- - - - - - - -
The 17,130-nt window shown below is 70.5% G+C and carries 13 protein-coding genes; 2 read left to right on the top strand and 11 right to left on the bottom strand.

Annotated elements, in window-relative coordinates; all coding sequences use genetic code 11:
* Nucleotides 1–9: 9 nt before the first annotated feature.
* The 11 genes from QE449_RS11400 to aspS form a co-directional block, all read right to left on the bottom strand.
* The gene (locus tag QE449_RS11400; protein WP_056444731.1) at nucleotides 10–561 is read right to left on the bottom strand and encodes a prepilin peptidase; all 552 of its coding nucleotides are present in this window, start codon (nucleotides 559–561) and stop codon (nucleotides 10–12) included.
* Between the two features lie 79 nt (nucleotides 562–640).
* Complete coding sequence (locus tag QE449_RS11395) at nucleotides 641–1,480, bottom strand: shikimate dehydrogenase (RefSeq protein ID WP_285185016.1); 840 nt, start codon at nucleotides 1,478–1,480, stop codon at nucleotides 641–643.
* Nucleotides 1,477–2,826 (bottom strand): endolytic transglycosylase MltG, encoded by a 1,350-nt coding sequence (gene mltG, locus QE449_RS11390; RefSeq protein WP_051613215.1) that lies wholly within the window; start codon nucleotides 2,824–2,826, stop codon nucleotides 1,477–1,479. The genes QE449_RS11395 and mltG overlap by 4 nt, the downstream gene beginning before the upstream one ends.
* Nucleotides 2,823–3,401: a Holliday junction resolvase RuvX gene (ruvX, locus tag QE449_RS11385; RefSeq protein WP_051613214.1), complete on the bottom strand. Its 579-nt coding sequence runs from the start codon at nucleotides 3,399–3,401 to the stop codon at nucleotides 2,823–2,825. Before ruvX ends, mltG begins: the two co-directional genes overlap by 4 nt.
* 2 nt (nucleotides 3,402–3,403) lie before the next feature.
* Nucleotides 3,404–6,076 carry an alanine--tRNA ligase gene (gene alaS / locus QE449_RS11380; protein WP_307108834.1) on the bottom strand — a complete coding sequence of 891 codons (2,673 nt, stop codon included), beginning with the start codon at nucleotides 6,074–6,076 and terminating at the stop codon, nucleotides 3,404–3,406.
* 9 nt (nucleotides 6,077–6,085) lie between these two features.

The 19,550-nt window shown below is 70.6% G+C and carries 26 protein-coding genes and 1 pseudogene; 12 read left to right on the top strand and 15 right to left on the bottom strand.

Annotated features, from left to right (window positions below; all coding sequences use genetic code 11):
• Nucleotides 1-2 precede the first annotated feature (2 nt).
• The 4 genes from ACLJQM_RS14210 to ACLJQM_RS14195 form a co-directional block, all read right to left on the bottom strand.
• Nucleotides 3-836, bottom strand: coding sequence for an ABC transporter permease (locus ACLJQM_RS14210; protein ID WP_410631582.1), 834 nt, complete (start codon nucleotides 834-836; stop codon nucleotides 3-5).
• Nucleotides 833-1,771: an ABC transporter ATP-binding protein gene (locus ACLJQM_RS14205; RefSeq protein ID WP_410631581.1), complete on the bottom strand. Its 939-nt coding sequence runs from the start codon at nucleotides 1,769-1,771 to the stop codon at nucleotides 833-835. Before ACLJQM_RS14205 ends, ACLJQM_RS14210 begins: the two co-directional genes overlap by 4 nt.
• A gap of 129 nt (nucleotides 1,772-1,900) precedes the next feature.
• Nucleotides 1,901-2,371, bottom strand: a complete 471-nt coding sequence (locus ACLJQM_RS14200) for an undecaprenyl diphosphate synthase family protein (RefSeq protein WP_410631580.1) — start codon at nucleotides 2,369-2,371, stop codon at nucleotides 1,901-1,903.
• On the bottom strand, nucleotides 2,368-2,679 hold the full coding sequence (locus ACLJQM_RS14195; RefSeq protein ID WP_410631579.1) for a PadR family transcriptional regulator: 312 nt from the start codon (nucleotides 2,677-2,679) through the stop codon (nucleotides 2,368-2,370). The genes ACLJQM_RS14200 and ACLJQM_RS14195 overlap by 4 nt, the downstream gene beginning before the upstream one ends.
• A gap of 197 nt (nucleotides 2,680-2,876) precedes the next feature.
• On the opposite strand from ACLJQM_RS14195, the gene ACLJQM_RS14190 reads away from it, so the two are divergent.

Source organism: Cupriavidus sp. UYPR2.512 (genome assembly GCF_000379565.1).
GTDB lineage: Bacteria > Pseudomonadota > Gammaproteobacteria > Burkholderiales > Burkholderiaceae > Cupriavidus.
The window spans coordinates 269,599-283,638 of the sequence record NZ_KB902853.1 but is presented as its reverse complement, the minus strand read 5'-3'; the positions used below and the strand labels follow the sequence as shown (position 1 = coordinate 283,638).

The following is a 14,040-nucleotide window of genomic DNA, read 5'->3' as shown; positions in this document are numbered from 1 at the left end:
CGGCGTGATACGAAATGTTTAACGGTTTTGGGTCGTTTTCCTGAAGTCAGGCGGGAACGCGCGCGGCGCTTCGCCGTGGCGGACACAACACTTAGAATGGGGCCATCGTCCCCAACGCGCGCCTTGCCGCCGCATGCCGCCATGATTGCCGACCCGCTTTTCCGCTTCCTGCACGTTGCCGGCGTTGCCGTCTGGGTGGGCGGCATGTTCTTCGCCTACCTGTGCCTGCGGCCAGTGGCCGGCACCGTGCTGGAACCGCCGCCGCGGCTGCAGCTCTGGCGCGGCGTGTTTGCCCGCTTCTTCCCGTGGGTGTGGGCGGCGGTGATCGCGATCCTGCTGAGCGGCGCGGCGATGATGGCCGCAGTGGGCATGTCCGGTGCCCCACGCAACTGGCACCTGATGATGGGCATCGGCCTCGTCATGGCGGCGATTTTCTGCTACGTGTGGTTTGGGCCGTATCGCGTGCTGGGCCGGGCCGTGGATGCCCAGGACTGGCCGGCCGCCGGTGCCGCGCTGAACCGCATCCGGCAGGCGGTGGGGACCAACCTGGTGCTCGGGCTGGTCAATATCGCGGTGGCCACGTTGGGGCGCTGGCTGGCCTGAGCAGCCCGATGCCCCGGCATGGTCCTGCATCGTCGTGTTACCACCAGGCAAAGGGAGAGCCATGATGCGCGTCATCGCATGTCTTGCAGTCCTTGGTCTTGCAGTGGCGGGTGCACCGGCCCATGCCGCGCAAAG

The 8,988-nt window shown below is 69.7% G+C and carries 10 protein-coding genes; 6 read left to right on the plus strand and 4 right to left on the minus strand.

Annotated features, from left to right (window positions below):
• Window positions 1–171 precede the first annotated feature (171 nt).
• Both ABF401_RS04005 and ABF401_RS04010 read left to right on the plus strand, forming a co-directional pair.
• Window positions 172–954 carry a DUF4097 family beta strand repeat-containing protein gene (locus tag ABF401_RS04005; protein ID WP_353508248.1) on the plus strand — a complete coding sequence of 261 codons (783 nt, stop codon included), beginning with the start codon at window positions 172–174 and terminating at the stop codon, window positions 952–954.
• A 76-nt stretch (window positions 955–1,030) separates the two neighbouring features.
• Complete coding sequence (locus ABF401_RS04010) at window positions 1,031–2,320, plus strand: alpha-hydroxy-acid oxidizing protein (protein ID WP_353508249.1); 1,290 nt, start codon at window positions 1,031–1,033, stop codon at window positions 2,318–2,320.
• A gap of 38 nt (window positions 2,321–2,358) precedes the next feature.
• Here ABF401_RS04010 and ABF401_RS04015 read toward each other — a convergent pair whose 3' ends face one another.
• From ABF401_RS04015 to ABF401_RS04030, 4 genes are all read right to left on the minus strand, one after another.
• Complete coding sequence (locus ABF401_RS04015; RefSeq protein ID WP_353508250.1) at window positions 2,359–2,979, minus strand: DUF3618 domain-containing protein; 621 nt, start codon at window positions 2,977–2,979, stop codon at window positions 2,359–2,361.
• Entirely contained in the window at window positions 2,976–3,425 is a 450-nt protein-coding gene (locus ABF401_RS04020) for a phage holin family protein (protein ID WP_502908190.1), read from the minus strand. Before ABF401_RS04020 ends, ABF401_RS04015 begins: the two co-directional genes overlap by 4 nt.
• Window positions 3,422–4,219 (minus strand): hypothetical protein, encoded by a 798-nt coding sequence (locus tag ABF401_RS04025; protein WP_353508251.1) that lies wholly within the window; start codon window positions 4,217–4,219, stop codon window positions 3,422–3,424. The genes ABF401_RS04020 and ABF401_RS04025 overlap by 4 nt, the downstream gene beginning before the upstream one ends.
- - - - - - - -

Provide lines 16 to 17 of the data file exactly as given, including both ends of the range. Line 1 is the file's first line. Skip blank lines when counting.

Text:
• The 4 genes from ACLJQM_RS14210 to ACLJQM_RS14195 form a co-directional block, all read right to left on the bottom strand.
• Nucleotides 3-836, bottom strand: coding sequence for an ABC transporter permease (locus ACLJQM_RS14210; protein ID WP_410631582.1), 834 nt, complete (start codon nucleotides 834-836; stop codon nucleotides 3-5).